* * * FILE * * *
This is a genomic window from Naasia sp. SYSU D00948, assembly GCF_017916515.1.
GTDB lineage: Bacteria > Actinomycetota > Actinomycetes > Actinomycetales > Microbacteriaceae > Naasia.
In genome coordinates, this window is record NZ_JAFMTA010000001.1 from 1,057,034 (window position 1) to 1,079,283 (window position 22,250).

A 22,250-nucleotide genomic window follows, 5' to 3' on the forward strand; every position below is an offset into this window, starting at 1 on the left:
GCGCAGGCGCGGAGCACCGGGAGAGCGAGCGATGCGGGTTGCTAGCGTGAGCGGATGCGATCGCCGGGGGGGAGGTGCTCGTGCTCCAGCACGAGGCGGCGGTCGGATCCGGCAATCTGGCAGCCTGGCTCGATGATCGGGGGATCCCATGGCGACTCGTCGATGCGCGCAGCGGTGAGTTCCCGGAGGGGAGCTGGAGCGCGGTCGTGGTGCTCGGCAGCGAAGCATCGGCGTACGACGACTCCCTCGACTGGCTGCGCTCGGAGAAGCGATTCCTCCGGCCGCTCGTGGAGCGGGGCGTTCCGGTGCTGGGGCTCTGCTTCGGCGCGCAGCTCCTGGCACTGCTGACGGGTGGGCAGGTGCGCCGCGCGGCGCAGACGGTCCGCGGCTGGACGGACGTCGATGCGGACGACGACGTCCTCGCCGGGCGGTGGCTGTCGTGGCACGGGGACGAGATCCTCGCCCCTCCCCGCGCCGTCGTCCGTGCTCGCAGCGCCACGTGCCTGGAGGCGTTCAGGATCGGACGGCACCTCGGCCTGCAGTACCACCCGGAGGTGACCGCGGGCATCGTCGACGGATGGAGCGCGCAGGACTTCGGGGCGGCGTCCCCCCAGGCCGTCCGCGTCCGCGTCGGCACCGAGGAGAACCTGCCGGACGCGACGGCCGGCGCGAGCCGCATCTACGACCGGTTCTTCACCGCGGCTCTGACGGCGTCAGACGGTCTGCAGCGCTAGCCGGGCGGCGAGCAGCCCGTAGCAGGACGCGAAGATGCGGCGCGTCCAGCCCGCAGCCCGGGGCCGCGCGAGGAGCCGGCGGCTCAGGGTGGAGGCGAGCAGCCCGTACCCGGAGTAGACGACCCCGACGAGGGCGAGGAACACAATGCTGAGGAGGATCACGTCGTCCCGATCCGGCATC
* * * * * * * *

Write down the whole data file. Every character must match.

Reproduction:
This is a genomic window from Naasia sp. SYSU D00948, assembly GCF_017916515.1.
GTDB lineage: Bacteria > Actinomycetota > Actinomycetes > Actinomycetales > Microbacteriaceae > Naasia.
In genome coordinates, this window is record NZ_JAFMTA010000001.1 from 1,057,034 (window position 1) to 1,079,283 (window position 22,250).

A 22,250-nucleotide genomic window follows, 5' to 3' on the forward strand; every position below is an offset into this window, starting at 1 on the left:
GCGCAGGCGCGGAGCACCGGGAGAGCGAGCGATGCGGGTTGCTAGCGTGAGCGGATGCGATCGCCGGGGGGGAGGTGCTCGTGCTCCAGCACGAGGCGGCGGTCGGATCCGGCAATCTGGCAGCCTGGCTCGATGATCGGGGGATCCCATGGCGACTCGTCGATGCGCGCAGCGGTGAGTTCCCGGAGGGGAGCTGGAGCGCGGTCGTGGTGCTCGGCAGCGAAGCATCGGCGTACGACGACTCCCTCGACTGGCTGCGCTCGGAGAAGCGATTCCTCCGGCCGCTCGTGGAGCGGGGCGTTCCGGTGCTGGGGCTCTGCTTCGGCGCGCAGCTCCTGGCACTGCTGACGGGTGGGCAGGTGCGCCGCGCGGCGCAGACGGTCCGCGGCTGGACGGACGTCGATGCGGACGACGACGTCCTCGCCGGGCGGTGGCTGTCGTGGCACGGGGACGAGATCCTCGCCCCTCCCCGCGCCGTCGTCCGTGCTCGCAGCGCCACGTGCCTGGAGGCGTTCAGGATCGGACGGCACCTCGGCCTGCAGTACCACCCGGAGGTGACCGCGGGCATCGTCGACGGATGGAGCGCGCAGGACTTCGGGGCGGCGTCCCCCCAGGCCGTCCGCGTCCGCGTCGGCACCGAGGAGAACCTGCCGGACGCGACGGCCGGCGCGAGCCGCATCTACGACCGGTTCTTCACCGCGGCTCTGACGGCGTCAGACGGTCTGCAGCGCTAGCCGGGCGGCGAGCAGCCCGTAGCAGGACGCGAAGATGCGGCGCGTCCAGCCCGCAGCCCGGGGCCGCGCGAGGAGCCGGCGGCTCAGGGTGGAGGCGAGCAGCCCGTACCCGGAGTAGACGACCCCGACGAGGGCGAGGAACACAATGCTGAGGAGGATCACGTCGTCCCGATCCGGCATC